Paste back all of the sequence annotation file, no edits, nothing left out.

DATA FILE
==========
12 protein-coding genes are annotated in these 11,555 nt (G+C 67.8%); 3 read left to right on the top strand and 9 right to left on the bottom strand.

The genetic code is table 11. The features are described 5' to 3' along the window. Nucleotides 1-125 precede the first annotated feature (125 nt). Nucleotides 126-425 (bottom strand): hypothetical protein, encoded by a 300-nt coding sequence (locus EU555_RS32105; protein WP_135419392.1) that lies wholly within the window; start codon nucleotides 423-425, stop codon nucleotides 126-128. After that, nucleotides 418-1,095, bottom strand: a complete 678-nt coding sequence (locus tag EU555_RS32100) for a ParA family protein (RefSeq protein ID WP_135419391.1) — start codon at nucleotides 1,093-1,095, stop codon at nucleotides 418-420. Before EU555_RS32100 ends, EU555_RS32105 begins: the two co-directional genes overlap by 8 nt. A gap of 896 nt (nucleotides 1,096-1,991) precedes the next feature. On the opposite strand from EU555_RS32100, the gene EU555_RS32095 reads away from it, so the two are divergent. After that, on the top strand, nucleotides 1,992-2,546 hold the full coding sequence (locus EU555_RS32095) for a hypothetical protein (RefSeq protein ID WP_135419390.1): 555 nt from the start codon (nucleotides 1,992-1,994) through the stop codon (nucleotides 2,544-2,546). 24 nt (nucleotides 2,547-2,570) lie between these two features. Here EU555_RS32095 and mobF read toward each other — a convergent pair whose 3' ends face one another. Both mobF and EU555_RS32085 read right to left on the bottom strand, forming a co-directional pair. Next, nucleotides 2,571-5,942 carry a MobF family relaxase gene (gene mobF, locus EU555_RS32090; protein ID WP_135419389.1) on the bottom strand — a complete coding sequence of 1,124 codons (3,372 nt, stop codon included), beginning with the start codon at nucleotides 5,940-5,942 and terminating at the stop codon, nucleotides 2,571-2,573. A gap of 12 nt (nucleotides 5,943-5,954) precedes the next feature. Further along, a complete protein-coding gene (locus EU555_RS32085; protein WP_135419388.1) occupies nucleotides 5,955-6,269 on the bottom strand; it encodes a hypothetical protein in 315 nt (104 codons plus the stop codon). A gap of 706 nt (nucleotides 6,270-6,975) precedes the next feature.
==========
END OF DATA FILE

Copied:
12 protein-coding genes are annotated in these 11,555 nt (G+C 67.8%); 3 read left to right on the top strand and 9 right to left on the bottom strand.

The genetic code is table 11. The features are described 5' to 3' along the window. Nucleotides 1-125 precede the first annotated feature (125 nt). Nucleotides 126-425 (bottom strand): hypothetical protein, encoded by a 300-nt coding sequence (locus EU555_RS32105; protein WP_135419392.1) that lies wholly within the window; start codon nucleotides 423-425, stop codon nucleotides 126-128. After that, nucleotides 418-1,095, bottom strand: a complete 678-nt coding sequence (locus tag EU555_RS32100) for a ParA family protein (RefSeq protein ID WP_135419391.1) — start codon at nucleotides 1,093-1,095, stop codon at nucleotides 418-420. Before EU555_RS32100 ends, EU555_RS32105 begins: the two co-directional genes overlap by 8 nt. A gap of 896 nt (nucleotides 1,096-1,991) precedes the next feature. On the opposite strand from EU555_RS32100, the gene EU555_RS32095 reads away from it, so the two are divergent. After that, on the top strand, nucleotides 1,992-2,546 hold the full coding sequence (locus EU555_RS32095) for a hypothetical protein (RefSeq protein ID WP_135419390.1): 555 nt from the start codon (nucleotides 1,992-1,994) through the stop codon (nucleotides 2,544-2,546). 24 nt (nucleotides 2,547-2,570) lie between these two features. Here EU555_RS32095 and mobF read toward each other — a convergent pair whose 3' ends face one another. Both mobF and EU555_RS32085 read right to left on the bottom strand, forming a co-directional pair. Next, nucleotides 2,571-5,942 carry a MobF family relaxase gene (gene mobF, locus EU555_RS32090; protein ID WP_135419389.1) on the bottom strand — a complete coding sequence of 1,124 codons (3,372 nt, stop codon included), beginning with the start codon at nucleotides 5,940-5,942 and terminating at the stop codon, nucleotides 2,571-2,573. A gap of 12 nt (nucleotides 5,943-5,954) precedes the next feature. Further along, a complete protein-coding gene (locus EU555_RS32085; protein WP_135419388.1) occupies nucleotides 5,955-6,269 on the bottom strand; it encodes a hypothetical protein in 315 nt (104 codons plus the stop codon). A gap of 706 nt (nucleotides 6,270-6,975) precedes the next feature.